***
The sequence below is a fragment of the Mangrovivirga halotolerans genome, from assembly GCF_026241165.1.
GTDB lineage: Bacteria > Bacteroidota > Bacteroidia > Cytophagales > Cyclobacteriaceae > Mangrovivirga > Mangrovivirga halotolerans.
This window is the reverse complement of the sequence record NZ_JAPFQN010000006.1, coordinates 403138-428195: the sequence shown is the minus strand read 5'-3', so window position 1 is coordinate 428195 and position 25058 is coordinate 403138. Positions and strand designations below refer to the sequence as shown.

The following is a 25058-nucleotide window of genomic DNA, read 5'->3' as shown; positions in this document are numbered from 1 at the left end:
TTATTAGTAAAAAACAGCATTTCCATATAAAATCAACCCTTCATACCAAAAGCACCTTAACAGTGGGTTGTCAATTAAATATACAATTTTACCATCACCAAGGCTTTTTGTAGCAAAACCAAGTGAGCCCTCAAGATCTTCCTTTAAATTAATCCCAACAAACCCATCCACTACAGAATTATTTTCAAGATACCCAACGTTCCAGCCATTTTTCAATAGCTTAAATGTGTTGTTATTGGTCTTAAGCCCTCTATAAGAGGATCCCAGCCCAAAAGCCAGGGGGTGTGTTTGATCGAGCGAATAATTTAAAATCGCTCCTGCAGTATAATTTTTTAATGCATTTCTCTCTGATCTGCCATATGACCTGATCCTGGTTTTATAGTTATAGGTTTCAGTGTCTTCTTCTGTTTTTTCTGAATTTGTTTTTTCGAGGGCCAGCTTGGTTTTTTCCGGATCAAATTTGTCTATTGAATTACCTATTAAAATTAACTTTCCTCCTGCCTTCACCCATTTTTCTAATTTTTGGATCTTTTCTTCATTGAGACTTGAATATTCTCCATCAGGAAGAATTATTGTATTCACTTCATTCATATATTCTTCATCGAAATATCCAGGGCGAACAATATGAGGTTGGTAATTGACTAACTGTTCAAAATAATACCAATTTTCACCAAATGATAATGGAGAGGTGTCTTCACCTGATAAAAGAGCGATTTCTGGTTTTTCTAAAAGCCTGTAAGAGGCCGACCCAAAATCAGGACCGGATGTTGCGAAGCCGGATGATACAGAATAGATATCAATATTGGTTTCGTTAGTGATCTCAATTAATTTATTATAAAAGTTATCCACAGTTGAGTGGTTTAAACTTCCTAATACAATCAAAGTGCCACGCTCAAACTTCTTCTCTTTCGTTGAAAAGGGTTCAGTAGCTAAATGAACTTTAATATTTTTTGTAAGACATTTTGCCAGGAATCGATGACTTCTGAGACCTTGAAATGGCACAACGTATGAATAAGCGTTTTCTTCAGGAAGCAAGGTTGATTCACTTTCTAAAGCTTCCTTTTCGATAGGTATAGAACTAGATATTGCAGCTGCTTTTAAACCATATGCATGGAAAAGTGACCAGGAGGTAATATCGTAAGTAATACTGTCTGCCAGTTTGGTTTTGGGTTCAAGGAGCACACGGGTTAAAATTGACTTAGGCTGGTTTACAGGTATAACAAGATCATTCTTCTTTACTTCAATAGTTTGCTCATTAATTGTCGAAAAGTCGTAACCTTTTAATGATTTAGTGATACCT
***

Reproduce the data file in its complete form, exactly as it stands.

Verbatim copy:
The sequence below is a fragment of the Mangrovivirga halotolerans genome, from assembly GCF_026241165.1.
GTDB lineage: Bacteria > Bacteroidota > Bacteroidia > Cytophagales > Cyclobacteriaceae > Mangrovivirga > Mangrovivirga halotolerans.
This window is the reverse complement of the sequence record NZ_JAPFQN010000006.1, coordinates 403138-428195: the sequence shown is the minus strand read 5'-3', so window position 1 is coordinate 428195 and position 25058 is coordinate 403138. Positions and strand designations below refer to the sequence as shown.

The following is a 25058-nucleotide window of genomic DNA, read 5'->3' as shown; positions in this document are numbered from 1 at the left end:
TTATTAGTAAAAAACAGCATTTCCATATAAAATCAACCCTTCATACCAAAAGCACCTTAACAGTGGGTTGTCAATTAAATATACAATTTTACCATCACCAAGGCTTTTTGTAGCAAAACCAAGTGAGCCCTCAAGATCTTCCTTTAAATTAATCCCAACAAACCCATCCACTACAGAATTATTTTCAAGATACCCAACGTTCCAGCCATTTTTCAATAGCTTAAATGTGTTGTTATTGGTCTTAAGCCCTCTATAAGAGGATCCCAGCCCAAAAGCCAGGGGGTGTGTTTGATCGAGCGAATAATTTAAAATCGCTCCTGCAGTATAATTTTTTAATGCATTTCTCTCTGATCTGCCATATGACCTGATCCTGGTTTTATAGTTATAGGTTTCAGTGTCTTCTTCTGTTTTTTCTGAATTTGTTTTTTCGAGGGCCAGCTTGGTTTTTTCCGGATCAAATTTGTCTATTGAATTACCTATTAAAATTAACTTTCCTCCTGCCTTCACCCATTTTTCTAATTTTTGGATCTTTTCTTCATTGAGACTTGAATATTCTCCATCAGGAAGAATTATTGTATTCACTTCATTCATATATTCTTCATCGAAATATCCAGGGCGAACAATATGAGGTTGGTAATTGACTAACTGTTCAAAATAATACCAATTTTCACCAAATGATAATGGAGAGGTGTCTTCACCTGATAAAAGAGCGATTTCTGGTTTTTCTAAAAGCCTGTAAGAGGCCGACCCAAAATCAGGACCGGATGTTGCGAAGCCGGATGATACAGAATAGATATCAATATTGGTTTCGTTAGTGATCTCAATTAATTTATTATAAAAGTTATCCACAGTTGAGTGGTTTAAACTTCCTAATACAATCAAAGTGCCACGCTCAAACTTCTTCTCTTTCGTTGAAAAGGGTTCAGTAGCTAAATGAACTTTAATATTTTTTGTAAGACATTTTGCCAGGAATCGATGACTTCTGAGACCTTGAAATGGCACAACGTATGAATAAGCGTTTTCTTCAGGAAGCAAGGTTGATTCACTTTCTAAAGCTTCCTTTTCGATAGGTATAGAACTAGATATTGCAGCTGCTTTTAAACCATATGCATGGAAAAGTGACCAGGAGGTAATATCGTAAGTAATACTGTCTGCCAGTTTGGTTTTGGGTTCAAGGAGCACACGGGTTAAAATTGACTTAGGCTGGTTTACAGGTATAACAAGATCATTCTTCTTTACTTCAATAGTTTGCTCATTAATTGTCGAAAAGTCGTAACCTTTTAATGATTTAGTGATACCT